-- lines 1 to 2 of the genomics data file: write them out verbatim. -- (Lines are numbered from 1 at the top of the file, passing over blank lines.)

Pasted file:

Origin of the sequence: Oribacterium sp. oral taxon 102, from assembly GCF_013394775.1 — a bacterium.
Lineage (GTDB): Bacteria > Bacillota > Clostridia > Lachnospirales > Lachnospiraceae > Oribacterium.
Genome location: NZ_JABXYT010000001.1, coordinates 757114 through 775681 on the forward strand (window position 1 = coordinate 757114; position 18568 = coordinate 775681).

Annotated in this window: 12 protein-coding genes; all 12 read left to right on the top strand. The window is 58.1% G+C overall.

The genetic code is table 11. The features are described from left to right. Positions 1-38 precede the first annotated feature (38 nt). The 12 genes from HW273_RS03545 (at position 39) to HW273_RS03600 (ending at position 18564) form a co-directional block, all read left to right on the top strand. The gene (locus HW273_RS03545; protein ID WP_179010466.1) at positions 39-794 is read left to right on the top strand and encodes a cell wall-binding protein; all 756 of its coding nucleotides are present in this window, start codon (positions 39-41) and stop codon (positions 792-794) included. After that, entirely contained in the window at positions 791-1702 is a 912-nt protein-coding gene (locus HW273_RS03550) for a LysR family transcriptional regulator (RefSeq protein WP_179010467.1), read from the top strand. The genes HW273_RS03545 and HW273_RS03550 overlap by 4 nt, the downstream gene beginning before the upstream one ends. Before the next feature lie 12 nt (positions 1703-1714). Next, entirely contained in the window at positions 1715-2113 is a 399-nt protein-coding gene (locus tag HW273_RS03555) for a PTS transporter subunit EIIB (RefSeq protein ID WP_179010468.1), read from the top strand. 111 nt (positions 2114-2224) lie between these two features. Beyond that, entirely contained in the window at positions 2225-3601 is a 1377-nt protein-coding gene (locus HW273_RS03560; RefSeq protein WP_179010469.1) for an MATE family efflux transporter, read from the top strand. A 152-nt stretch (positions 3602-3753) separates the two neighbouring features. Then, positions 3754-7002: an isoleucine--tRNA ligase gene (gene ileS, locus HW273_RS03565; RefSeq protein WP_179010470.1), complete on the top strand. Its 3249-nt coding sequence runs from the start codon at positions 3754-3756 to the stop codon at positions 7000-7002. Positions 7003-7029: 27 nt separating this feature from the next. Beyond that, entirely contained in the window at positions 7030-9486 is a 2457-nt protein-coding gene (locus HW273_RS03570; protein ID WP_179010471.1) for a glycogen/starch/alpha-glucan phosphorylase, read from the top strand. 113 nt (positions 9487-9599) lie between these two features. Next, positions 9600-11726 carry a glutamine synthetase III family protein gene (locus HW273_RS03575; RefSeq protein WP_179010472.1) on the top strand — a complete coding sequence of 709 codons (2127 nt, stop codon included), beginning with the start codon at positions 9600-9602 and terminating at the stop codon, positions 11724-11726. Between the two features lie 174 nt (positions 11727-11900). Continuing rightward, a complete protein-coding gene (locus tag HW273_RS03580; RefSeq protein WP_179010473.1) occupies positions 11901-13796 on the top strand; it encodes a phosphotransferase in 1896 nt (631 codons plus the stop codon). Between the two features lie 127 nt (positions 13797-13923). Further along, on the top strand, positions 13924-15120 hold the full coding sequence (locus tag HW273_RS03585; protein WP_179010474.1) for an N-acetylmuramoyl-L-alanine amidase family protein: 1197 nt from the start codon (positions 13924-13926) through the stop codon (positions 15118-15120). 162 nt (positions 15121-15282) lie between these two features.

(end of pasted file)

Origin of the sequence: Oribacterium sp. oral taxon 102, from assembly GCF_013394775.1 — a bacterium.
Lineage (GTDB): Bacteria > Bacillota > Clostridia > Lachnospirales > Lachnospiraceae > Oribacterium.